Measurement of ice flow from GPS positions logged by short-period seismographs

The ice flow direction and displacement during the observation period for (a) seismic station 251 located on the bedrock of Panda harbor of Zhongshan Station (its maximum displacement is approximately 0.2 m) and (b) seismic station 250 located on the Larsemann Hills ice cap (its maximum displacement is approximately 1 m). The average positions of seismic stations in different time periods are represented by red, green, blue, yellow, and cyan circles.
Credit: ©Science China Press

Seismic instruments generally have a built-in navigation-grade single-mode GPS receiver. During the operation of the station, while recording seismic data, the equipment also records the location of the station at regular intervals. Broadband seismic instruments generally record the locations of stations every hour (or every day), while short-period seismometers often record the locations of stations at shorter intervals (for example, every ten minutes). Although the positioning accuracy of these single-mode GPS receivers is not as good as that of geodetic GPS, it is still possible to measure the ice flow velocity through single-mode GPS data collected over a sufficiently long period

Enlarge image…
The histograms of the original GPS locations recorded by two seismic stations. The (a) longitude and (b) latitude distributions of station 251 located on an outcrop during the period 2020/01/01–2020/01/30, the black dashed ellipses represent 2.5 standard deviations. The (c) longitude and (d) latitude distributions of station 250 located on the Larsemann Hills ice sheet during 2019/12/06–2019/12/27. The red and green histograms represent the GPS data at the beginning and end of the observation period, respectively.
Credit: ©Science China Press

During the 36th Chinese National Antarctic Research Expedition (CHINARE36) in 2019/2020, we deployed 100 short-period three-component seismometers (SmartSolo-BD3C-5) in the Larsemann Hills, East Antarctica; in addition, 4 short-period seismometers were deployed at Taishan Station. The recording length was approximately one month, and each station recorded more than 4000 GPS location observations while recording seismic data. We found that when the seismic station is located on bedrock, for both longitude (Figure 1a) and latitude (Figure 1b), the distribution characteristics do not change over time. However, when the seismic station is located on an ice sheet, its longitude distribution (Figure 1c) characteristics shift over time, while the latitude distribution (Figure 1d) only slightly changes. This implies that seismic station 250 on the ice sheet moved westward over time.

For seismic station 251 located on bedrock, the GPS location data are divided into five segments at a time interval of 6 days. In Figure 2a, the GPS location coordinates of different time periods are represented by red, green, blue, yellow, and cyan, and the corresponding average value of each segment is represented by a large circle. Theoretically, when the seismic station is located on bedrock, the displacement is zero; however, the calculated maximum displacement in Figure 2a is approximately 0.2 m. Therefore, the error of tracking the ice sheet flow through the position data from the single-mode GPS receiver embedded in the short-period seismograph is approximately 0.2 m/month. Figure 2b shows the GPS position coordinates of seismic station 250 located on the Larsemann Hills ice sheet in different time periods. As time passes, its average position moves approximately 1 m westward.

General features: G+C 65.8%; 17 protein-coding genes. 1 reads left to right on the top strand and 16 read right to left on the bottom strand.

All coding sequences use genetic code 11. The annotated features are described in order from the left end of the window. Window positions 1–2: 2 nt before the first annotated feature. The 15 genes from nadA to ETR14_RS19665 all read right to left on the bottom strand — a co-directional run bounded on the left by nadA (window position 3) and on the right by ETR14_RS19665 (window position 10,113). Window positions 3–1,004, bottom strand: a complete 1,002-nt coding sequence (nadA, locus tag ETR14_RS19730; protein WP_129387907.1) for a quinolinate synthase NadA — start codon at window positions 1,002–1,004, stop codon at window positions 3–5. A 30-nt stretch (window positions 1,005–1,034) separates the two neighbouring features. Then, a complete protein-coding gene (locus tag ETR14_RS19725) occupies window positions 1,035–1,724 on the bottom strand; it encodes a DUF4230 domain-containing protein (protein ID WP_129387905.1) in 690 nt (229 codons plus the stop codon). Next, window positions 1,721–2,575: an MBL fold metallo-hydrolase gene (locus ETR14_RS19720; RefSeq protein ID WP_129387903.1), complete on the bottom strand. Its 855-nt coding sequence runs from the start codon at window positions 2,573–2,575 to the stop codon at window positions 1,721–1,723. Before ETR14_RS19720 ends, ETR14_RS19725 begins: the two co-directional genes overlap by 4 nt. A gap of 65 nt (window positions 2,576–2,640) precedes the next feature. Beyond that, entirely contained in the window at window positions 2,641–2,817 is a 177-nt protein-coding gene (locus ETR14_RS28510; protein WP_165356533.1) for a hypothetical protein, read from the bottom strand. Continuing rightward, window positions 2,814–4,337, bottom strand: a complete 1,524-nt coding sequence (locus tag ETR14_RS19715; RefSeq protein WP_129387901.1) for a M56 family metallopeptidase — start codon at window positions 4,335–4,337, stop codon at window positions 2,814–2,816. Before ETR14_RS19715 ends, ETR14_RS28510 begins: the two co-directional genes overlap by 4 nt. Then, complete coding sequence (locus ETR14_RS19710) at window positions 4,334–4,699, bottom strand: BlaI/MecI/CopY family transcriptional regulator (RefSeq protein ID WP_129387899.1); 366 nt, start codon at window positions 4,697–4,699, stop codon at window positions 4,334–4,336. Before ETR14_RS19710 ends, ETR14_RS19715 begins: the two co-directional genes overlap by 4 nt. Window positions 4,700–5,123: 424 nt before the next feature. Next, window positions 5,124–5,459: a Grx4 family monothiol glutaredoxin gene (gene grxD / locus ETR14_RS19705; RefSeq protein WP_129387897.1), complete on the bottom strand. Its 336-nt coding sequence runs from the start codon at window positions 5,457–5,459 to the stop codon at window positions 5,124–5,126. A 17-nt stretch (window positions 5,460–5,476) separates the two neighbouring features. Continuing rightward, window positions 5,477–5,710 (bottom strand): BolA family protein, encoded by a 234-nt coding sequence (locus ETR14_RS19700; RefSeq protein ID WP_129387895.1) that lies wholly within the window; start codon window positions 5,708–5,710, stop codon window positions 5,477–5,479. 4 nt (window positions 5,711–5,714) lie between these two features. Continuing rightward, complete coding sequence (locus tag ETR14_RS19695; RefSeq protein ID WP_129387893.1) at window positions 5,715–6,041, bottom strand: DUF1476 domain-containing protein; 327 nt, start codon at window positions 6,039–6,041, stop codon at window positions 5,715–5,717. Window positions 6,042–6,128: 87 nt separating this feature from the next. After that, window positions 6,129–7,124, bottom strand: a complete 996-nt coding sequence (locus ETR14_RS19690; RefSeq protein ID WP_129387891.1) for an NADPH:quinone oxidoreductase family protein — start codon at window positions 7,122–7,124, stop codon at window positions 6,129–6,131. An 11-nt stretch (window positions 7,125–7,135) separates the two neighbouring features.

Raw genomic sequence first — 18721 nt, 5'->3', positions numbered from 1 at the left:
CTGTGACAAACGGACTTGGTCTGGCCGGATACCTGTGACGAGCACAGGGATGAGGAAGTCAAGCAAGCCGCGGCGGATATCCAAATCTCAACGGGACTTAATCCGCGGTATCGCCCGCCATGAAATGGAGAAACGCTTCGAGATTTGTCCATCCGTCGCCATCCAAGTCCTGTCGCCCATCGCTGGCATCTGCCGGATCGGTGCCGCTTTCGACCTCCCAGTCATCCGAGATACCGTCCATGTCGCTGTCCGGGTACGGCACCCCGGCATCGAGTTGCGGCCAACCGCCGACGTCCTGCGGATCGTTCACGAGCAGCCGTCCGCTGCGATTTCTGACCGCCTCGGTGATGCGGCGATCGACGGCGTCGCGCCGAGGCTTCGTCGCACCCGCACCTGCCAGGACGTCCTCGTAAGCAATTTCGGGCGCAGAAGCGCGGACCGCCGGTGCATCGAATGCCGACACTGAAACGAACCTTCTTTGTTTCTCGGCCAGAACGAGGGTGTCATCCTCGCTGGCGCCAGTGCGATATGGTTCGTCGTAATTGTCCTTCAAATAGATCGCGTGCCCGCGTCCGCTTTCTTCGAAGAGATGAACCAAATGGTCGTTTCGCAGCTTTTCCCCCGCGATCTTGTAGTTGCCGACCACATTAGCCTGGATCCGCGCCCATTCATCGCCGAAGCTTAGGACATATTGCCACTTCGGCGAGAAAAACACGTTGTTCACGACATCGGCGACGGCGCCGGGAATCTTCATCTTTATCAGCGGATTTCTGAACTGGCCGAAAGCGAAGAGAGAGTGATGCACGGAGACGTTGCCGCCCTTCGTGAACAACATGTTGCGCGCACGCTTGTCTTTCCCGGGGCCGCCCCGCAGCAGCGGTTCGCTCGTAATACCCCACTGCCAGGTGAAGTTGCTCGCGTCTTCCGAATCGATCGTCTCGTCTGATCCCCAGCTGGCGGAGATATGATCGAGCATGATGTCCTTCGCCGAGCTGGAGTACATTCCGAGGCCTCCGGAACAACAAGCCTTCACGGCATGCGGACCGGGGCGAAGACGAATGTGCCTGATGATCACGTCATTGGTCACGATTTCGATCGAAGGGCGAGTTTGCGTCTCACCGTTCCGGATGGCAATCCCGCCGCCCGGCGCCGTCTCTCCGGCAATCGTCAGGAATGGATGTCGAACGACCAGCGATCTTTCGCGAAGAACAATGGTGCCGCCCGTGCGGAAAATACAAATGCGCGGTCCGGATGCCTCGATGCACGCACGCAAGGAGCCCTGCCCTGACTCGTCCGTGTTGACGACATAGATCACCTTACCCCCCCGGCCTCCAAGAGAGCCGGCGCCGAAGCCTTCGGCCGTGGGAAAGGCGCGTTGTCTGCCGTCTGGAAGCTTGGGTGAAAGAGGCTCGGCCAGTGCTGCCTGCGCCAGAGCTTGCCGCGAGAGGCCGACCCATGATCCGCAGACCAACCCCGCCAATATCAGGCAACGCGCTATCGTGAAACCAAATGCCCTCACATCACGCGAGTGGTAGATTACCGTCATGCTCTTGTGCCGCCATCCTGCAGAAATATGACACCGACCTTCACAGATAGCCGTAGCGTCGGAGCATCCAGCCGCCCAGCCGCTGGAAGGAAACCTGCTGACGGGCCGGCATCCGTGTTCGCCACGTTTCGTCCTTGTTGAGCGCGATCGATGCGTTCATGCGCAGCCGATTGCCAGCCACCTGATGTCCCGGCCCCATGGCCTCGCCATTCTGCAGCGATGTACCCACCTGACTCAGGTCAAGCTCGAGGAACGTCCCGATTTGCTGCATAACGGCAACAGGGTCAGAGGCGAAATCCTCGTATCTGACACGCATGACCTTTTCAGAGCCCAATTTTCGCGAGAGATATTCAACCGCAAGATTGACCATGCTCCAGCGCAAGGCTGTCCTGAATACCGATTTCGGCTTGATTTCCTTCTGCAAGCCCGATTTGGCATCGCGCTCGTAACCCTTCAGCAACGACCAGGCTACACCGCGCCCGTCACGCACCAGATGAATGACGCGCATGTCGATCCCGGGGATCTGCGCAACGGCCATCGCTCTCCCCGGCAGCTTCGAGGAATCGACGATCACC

Based on navigation-grade GPS location data obtained during passive seismic observations during the 36th Chinese National Antarctic Research Expedition, we accurately track the movement characteristics of the ice sheet in the Larsemann Hills (Figure 3) and the Taishan Station area. The ice sheet in the Taishan Station area generally flows westward to the Lambert Glacier Basin. The results from the Taishan Station area are basically the same as those calculated by high-precision geodetic GPS data, indicating that it is feasible to track the movement of the ice sheet using navigation-grade GPS location data logged by short-period seismic stations. The Larsemann Hills ice sheet overall flows westward toward the Polar Record Glacier. During the observation period, the ice sheet displacement varied from 0.5 to 1 m. However, some stations close to the Dalker Glacier are affected by large topographical changes and local stresses, and the direction of ice sheet flow greatly differs. During the one-month passive seismic observation period, the ice sheet in the Taishan Station area and in the Larsemann Hills flowed approximately 1 m; the impact of this movement on seismic observations is negligible. However, if the ice velocity is greater than a few hundred meters or if long-term observations are being recorded, this error may not be negligible.

See the article:

Fu L, Guo J, Chen X. 2021. Measurement of ice flow velocities from GPS positions logged by short-period seismographs in East Antarctica. Science China Earth Sciences, 64(8): 1381–1389, https://doi.org/10.1007/s11430-021-9765-6

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Science China Press
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Shenzhen Key Laboratory of Deep Offshore Oil and Gas Exploration Technology, Southern University of Science and Technology, China
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Science China Press

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